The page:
What Obama should have said in his 09-09-09 speech to the joint session of Congress was “I will send Congress a draft bill incorporating all the key elements of my healthcare reform plan including implementation details.” What he did was reiterate a collection of proposals from previous speeches on the subject leaving the details, to much laughter, for Congress.
He is playing a high-risk game staking his presidency and perhaps, in the 2010 elections, control of at least the House of Representative on passage of a reform bill. Should it fail, he can’t really blame the Republicans since the Democrats have clear majorities in both houses of Congress plus the White House. His safest bet would be appointment of a blue ribbon commission to prepare reform legislation with an up or down, no amendment vote of Congress.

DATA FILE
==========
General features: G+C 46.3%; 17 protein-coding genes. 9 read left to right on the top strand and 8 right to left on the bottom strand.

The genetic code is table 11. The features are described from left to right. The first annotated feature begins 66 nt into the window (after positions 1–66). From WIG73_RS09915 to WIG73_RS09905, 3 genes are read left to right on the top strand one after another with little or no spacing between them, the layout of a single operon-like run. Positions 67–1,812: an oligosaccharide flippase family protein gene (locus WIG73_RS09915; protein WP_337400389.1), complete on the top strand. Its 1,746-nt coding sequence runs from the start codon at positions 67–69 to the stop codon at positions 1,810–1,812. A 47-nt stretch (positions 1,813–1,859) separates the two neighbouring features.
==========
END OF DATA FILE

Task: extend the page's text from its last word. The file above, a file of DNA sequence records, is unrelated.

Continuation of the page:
What should a commission bill include? How about the following:
1. Funding for any reform or future revision must meet accounting standards, be actuarially sound and use appropriate criteria for forecasts of costs. That is, the sources of funding – private or government – must be transparent, reasonable and not add to the national debt.
2. To reduce the inevitable benefit creep that has caused solvency problems for Social Security and Medicare, require a super majority of Congress (perhaps two thirds) to add/delete/increase/decrease any healthcare benefit mandate.
3. Individuals, not the government or employers, should be responsible to pay for their own medical costs. They may do this by purchasing insurance directly or through associations and using tax deductions and personal funds depending on the amount and patient choice. Employers should pass on all or most of the health care cost savings as increased salary to employees.